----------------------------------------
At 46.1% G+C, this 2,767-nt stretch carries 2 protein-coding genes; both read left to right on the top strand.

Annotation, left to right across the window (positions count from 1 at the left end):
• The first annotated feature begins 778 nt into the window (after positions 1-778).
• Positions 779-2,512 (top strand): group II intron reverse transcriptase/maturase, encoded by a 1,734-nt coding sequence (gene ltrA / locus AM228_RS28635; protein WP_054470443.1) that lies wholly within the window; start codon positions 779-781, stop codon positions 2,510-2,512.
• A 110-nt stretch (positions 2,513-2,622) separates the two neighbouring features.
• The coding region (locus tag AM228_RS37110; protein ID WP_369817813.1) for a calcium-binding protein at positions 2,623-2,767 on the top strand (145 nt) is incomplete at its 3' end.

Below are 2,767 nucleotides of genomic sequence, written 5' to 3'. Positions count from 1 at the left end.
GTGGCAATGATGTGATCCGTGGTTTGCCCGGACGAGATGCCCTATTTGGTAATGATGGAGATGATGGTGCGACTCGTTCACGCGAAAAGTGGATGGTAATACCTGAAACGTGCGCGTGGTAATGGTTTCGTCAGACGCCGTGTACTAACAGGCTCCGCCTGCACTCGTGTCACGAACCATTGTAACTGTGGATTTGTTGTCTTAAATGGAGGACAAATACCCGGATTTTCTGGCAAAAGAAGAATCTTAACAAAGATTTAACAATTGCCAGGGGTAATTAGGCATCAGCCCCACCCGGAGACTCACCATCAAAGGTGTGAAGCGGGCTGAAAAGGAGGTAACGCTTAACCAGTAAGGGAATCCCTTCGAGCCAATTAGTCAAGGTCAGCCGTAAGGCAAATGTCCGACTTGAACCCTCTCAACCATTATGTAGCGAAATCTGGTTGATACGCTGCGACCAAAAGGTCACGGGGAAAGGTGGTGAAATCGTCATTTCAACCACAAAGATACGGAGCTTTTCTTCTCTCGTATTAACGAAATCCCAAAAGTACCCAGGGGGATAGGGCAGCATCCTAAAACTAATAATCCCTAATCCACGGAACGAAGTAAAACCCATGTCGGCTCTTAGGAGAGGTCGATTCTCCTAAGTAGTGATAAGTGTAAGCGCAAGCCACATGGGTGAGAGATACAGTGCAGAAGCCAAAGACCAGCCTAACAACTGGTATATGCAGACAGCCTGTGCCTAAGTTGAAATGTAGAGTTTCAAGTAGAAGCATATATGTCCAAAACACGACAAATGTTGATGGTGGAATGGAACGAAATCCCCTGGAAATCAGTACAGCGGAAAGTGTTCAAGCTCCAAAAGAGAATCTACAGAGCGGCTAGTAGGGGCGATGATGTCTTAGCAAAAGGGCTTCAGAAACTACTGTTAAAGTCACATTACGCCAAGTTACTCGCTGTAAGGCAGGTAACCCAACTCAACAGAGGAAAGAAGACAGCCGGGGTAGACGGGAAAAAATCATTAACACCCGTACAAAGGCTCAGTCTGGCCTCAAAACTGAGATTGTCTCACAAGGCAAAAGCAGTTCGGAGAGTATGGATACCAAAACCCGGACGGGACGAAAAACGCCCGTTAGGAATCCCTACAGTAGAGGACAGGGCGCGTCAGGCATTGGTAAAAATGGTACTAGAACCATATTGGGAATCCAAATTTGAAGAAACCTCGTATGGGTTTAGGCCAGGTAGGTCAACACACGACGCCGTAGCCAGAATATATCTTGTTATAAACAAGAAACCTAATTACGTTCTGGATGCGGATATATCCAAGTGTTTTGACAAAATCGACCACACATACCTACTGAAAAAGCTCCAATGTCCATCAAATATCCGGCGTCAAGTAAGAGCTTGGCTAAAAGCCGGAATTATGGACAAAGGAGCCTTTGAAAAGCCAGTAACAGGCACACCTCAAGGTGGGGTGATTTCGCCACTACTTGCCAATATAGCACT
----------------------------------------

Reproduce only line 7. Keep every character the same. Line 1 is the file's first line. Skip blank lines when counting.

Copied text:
Below are 2,767 nucleotides of genomic sequence, written 5' to 3'. Positions count from 1 at the left end.